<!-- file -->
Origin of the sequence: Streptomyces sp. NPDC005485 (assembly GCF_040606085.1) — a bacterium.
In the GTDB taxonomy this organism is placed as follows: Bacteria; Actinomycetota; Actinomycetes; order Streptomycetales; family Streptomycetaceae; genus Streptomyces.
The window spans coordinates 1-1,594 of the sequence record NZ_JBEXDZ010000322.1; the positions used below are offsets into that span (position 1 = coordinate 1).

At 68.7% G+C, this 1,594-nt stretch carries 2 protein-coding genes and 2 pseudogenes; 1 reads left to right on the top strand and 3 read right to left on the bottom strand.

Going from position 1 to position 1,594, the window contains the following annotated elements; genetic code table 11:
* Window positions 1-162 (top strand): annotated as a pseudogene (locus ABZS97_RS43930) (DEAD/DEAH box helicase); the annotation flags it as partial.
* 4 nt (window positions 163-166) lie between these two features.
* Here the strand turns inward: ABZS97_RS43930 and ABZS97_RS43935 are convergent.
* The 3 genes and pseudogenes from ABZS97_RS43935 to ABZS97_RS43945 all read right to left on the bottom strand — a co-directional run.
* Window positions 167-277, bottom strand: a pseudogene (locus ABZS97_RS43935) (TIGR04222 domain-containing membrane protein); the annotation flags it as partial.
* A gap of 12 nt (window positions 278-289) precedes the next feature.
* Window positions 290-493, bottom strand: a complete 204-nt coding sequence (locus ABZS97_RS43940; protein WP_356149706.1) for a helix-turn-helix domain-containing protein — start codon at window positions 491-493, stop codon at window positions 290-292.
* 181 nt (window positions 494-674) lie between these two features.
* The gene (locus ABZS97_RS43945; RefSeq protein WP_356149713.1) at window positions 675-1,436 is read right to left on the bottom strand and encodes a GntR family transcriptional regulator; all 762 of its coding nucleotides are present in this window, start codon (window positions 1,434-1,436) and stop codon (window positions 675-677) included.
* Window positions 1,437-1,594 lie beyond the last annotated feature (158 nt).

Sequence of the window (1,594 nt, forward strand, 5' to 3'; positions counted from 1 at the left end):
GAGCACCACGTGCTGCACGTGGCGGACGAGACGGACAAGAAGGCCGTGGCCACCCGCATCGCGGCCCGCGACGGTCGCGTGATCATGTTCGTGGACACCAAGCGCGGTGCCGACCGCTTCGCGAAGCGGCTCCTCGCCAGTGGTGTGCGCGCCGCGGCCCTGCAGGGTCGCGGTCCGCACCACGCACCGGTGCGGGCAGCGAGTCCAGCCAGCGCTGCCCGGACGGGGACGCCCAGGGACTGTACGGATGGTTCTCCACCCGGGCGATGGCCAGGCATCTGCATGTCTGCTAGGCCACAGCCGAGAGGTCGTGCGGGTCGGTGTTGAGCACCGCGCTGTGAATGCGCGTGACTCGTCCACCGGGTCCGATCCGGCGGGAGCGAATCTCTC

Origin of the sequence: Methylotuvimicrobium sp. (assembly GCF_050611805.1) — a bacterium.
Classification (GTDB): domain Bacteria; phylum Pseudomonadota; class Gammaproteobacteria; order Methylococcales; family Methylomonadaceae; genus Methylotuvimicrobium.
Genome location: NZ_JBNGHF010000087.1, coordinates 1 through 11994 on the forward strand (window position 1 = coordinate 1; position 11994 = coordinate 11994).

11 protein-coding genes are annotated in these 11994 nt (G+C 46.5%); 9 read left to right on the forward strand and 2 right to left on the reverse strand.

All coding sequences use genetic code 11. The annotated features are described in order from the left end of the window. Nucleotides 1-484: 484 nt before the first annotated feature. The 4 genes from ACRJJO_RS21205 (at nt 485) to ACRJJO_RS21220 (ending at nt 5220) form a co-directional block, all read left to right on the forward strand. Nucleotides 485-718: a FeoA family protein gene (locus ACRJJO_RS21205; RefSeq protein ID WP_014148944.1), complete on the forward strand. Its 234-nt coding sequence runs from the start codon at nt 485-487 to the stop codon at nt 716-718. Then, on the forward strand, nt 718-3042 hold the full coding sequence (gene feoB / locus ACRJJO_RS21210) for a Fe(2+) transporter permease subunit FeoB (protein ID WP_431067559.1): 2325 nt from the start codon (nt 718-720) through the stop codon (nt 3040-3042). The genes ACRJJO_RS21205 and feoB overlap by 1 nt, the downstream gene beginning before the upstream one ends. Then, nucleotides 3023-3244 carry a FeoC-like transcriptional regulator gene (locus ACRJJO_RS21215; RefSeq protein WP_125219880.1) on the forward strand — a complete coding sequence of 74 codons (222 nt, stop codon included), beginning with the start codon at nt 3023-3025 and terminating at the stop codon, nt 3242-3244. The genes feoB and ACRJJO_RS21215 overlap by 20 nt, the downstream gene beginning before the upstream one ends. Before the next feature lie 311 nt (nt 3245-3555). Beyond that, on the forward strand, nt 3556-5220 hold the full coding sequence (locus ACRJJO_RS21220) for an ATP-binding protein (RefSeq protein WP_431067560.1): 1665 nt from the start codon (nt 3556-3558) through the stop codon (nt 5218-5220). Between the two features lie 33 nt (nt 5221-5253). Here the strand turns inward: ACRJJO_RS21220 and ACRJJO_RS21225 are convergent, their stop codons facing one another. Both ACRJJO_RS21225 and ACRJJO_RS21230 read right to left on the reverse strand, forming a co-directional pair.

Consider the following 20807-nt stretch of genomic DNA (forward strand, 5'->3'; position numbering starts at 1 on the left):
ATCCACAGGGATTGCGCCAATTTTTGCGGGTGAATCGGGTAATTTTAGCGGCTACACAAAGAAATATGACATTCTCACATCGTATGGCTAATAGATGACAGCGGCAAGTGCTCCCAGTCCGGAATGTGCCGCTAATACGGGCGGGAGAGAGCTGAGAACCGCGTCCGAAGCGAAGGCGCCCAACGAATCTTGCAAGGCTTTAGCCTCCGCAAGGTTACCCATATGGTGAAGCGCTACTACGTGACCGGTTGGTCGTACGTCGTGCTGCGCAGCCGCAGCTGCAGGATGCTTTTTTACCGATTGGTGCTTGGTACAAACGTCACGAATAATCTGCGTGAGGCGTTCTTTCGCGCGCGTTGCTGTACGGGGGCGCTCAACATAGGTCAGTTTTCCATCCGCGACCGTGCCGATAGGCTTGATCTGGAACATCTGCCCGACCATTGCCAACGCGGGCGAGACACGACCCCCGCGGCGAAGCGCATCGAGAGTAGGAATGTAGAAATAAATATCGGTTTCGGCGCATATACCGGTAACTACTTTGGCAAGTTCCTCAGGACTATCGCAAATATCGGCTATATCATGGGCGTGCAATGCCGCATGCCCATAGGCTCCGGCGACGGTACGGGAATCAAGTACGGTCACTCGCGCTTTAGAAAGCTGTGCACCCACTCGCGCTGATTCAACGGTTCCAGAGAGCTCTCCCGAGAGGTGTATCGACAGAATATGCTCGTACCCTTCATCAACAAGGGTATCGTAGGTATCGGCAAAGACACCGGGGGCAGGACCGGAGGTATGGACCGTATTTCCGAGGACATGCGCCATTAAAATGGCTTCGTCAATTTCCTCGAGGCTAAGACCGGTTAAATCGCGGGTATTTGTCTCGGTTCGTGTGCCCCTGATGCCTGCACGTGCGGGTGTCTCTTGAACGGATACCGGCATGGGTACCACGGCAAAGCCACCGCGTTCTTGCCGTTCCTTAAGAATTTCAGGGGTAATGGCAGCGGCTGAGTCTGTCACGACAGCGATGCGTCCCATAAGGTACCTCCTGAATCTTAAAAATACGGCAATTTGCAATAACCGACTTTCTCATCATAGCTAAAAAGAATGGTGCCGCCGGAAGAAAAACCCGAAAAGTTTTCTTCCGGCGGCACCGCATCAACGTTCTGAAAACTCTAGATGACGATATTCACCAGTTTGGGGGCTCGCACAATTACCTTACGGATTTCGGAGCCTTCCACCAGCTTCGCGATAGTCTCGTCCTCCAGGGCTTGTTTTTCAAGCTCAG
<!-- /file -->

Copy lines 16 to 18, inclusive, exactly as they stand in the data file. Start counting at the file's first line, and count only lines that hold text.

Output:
Sequence of the window (1,594 nt, forward strand, 5' to 3'; positions counted from 1 at the left end):
GAGCACCACGTGCTGCACGTGGCGGACGAGACGGACAAGAAGGCCGTGGCCACCCGCATCGCGGCCCGCGACGGTCGCGTGATCATGTTCGTGGACACCAAGCGCGGTGCCGACCGCTTCGCGAAGCGGCTCCTCGCCAGTGGTGTGCGCGCCGCGGCCCTGCAGGGTCGCGGTCCGCACCACGCACCGGTGCGGGCAGCGAGTCCAGCCAGCGCTGCCCGGACGGGGACGCCCAGGGACTGTACGGATGGTTCTCCACCCGGGCGATGGCCAGGCATCTGCATGTCTGCTAGGCCACAGCCGAGAGGTCGTGCGGGTCGGTGTTGAGCACCGCGCTGTGAATGCGCGTGACTCGTCCACCGGGTCCGATCCGGCGGGAGCGAATCTCTC

Origin of the sequence: Methylotuvimicrobium sp. (assembly GCF_050611805.1) — a bacterium.